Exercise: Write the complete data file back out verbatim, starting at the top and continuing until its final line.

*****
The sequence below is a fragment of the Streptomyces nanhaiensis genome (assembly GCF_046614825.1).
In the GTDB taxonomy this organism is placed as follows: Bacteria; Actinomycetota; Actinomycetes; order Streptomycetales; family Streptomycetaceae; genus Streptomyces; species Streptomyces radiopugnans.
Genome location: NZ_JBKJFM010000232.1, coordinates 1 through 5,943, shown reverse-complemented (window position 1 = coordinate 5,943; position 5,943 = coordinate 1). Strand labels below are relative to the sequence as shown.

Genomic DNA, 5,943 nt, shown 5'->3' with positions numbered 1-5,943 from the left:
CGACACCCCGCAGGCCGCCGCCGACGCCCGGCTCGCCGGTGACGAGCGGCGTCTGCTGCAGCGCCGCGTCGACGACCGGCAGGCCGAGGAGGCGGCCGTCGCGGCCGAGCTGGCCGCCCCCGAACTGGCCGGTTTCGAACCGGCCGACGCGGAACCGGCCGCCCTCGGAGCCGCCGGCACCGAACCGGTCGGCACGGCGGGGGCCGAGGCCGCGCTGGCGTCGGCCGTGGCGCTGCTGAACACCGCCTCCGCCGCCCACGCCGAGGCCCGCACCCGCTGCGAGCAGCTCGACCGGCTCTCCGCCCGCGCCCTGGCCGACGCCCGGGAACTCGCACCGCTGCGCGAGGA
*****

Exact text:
The sequence below is a fragment of the Streptomyces nanhaiensis genome (assembly GCF_046614825.1).
In the GTDB taxonomy this organism is placed as follows: Bacteria; Actinomycetota; Actinomycetes; order Streptomycetales; family Streptomycetaceae; genus Streptomyces; species Streptomyces radiopugnans.
Genome location: NZ_JBKJFM010000232.1, coordinates 1 through 5,943, shown reverse-complemented (window position 1 = coordinate 5,943; position 5,943 = coordinate 1). Strand labels below are relative to the sequence as shown.

Genomic DNA, 5,943 nt, shown 5'->3' with positions numbered 1-5,943 from the left:
CGACACCCCGCAGGCCGCCGCCGACGCCCGGCTCGCCGGTGACGAGCGGCGTCTGCTGCAGCGCCGCGTCGACGACCGGCAGGCCGAGGAGGCGGCCGTCGCGGCCGAGCTGGCCGCCCCCGAACTGGCCGGTTTCGAACCGGCCGACGCGGAACCGGCCGCCCTCGGAGCCGCCGGCACCGAACCGGTCGGCACGGCGGGGGCCGAGGCCGCGCTGGCGTCGGCCGTGGCGCTGCTGAACACCGCCTCCGCCGCCCACGCCGAGGCCCGCACCCGCTGCGAGCAGCTCGACCGGCTCTCCGCCCGCGCCCTGGCCGACGCCCGGGAACTCGCACCGCTGCGCGAGGA